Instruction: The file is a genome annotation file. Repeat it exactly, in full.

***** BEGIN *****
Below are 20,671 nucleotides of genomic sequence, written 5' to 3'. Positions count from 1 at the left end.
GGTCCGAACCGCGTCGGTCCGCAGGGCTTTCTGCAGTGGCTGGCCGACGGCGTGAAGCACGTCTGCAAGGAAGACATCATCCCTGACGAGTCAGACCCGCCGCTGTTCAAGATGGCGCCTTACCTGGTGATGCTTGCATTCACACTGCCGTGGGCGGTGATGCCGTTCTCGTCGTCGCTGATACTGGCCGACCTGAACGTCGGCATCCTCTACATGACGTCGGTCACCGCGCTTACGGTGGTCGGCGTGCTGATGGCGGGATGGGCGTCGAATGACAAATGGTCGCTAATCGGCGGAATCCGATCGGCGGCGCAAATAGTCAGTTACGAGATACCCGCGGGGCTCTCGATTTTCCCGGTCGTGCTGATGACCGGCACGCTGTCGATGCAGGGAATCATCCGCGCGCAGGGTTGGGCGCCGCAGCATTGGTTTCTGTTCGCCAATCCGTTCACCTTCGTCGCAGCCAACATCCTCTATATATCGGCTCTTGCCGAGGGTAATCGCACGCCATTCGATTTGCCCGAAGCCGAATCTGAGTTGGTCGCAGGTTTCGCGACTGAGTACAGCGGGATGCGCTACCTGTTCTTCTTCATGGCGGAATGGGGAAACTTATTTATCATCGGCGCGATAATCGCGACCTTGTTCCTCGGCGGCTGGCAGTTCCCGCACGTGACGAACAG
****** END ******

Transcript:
Below are 20,671 nucleotides of genomic sequence, written 5' to 3'. Positions count from 1 at the left end.
GGTCCGAACCGCGTCGGTCCGCAGGGCTTTCTGCAGTGGCTGGCCGACGGCGTGAAGCACGTCTGCAAGGAAGACATCATCCCTGACGAGTCAGACCCGCCGCTGTTCAAGATGGCGCCTTACCTGGTGATGCTTGCATTCACACTGCCGTGGGCGGTGATGCCGTTCTCGTCGTCGCTGATACTGGCCGACCTGAACGTCGGCATCCTCTACATGACGTCGGTCACCGCGCTTACGGTGGTCGGCGTGCTGATGGCGGGATGGGCGTCGAATGACAAATGGTCGCTAATCGGCGGAATCCGATCGGCGGCGCAAATAGTCAGTTACGAGATACCCGCGGGGCTCTCGATTTTCCCGGTCGTGCTGATGACCGGCACGCTGTCGATGCAGGGAATCATCCGCGCGCAGGGTTGGGCGCCGCAGCATTGGTTTCTGTTCGCCAATCCGTTCACCTTCGTCGCAGCCAACATCCTCTATATATCGGCTCTTGCCGAGGGTAATCGCACGCCATTCGATTTGCCCGAAGCCGAATCTGAGTTGGTCGCAGGTTTCGCGACTGAGTACAGCGGGATGCGCTACCTGTTCTTCTTCATGGCGGAATGGGGAAACTTATTTATCATCGGCGCGATAATCGCGACCTTGTTCCTCGGCGGCTGGCAGTTCCCGCACGTGACGAACAG